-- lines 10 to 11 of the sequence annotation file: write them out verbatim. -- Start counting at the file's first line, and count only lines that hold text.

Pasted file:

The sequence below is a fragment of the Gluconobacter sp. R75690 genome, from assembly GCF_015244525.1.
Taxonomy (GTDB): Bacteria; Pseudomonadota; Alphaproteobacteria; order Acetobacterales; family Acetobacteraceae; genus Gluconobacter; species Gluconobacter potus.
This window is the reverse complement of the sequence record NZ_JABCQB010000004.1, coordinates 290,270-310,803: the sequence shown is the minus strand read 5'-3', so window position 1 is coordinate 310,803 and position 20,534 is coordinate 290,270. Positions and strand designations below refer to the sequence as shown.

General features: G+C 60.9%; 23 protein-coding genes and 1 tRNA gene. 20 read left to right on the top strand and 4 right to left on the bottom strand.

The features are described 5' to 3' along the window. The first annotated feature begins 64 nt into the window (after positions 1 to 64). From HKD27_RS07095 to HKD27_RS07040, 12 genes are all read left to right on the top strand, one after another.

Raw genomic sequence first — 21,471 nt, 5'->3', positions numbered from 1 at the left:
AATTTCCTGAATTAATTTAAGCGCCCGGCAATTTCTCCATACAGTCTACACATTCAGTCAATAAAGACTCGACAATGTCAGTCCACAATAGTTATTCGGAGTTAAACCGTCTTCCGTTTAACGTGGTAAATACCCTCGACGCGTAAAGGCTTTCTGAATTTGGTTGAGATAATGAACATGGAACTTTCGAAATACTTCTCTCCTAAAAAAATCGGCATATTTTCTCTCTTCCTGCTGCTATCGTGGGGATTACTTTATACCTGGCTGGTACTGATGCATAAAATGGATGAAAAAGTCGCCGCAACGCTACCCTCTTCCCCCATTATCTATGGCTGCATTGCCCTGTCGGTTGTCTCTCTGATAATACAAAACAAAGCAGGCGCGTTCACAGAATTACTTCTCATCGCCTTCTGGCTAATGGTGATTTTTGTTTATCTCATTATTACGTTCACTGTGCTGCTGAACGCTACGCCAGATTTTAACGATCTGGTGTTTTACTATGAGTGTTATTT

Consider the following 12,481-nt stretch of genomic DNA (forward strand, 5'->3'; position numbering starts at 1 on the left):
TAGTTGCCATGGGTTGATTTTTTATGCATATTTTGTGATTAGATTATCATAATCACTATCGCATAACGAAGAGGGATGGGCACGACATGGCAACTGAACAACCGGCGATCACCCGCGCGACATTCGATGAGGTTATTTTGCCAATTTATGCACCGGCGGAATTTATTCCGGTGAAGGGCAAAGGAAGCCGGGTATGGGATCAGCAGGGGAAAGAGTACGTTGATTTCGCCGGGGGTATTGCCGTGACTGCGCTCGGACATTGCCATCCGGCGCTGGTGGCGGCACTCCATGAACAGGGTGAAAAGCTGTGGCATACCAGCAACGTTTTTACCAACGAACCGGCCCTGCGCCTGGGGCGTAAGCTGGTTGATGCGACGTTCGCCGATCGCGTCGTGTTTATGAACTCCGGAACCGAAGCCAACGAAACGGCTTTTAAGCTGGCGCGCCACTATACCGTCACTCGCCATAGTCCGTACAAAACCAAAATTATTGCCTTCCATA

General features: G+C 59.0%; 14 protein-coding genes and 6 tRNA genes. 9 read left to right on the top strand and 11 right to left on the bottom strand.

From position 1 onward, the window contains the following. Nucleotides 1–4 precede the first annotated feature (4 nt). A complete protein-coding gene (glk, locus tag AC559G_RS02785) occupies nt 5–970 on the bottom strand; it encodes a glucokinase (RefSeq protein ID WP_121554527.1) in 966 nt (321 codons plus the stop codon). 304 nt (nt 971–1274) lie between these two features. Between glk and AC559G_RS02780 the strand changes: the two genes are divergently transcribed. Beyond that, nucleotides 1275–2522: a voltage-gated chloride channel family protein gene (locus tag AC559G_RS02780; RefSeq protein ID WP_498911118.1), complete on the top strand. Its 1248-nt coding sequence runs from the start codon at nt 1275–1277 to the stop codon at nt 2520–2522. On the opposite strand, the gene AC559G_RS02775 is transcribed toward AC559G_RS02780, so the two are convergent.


General features: G+C 59.0%; 14 protein-coding genes and 6 tRNA genes. 9 read left to right on the top strand and 11 right to left on the bottom strand.

From position 1 onward, the window contains the following. Nucleotides 1–4 precede the first annotated feature (4 nt). A complete protein-coding gene (glk, locus tag AC559G_RS02785) occupies nt 5–970 on the bottom strand; it encodes a glucokinase (RefSeq protein ID WP_121554527.1) in 966 nt (321 codons plus the stop codon). 304 nt (nt 971–1274) lie between these two features. Between glk and AC559G_RS02780 the strand changes: the two genes are divergently transcribed. Beyond that, nucleotides 1275–2522: a voltage-gated chloride channel family protein gene (locus tag AC559G_RS02780; RefSeq protein ID WP_498911118.1), complete on the top strand. Its 1248-nt coding sequence runs from the start codon at nt 1275–1277 to the stop codon at nt 2520–2522. On the opposite strand, the gene AC559G_RS02775 is transcribed toward AC559G_RS02780, so the two are convergent.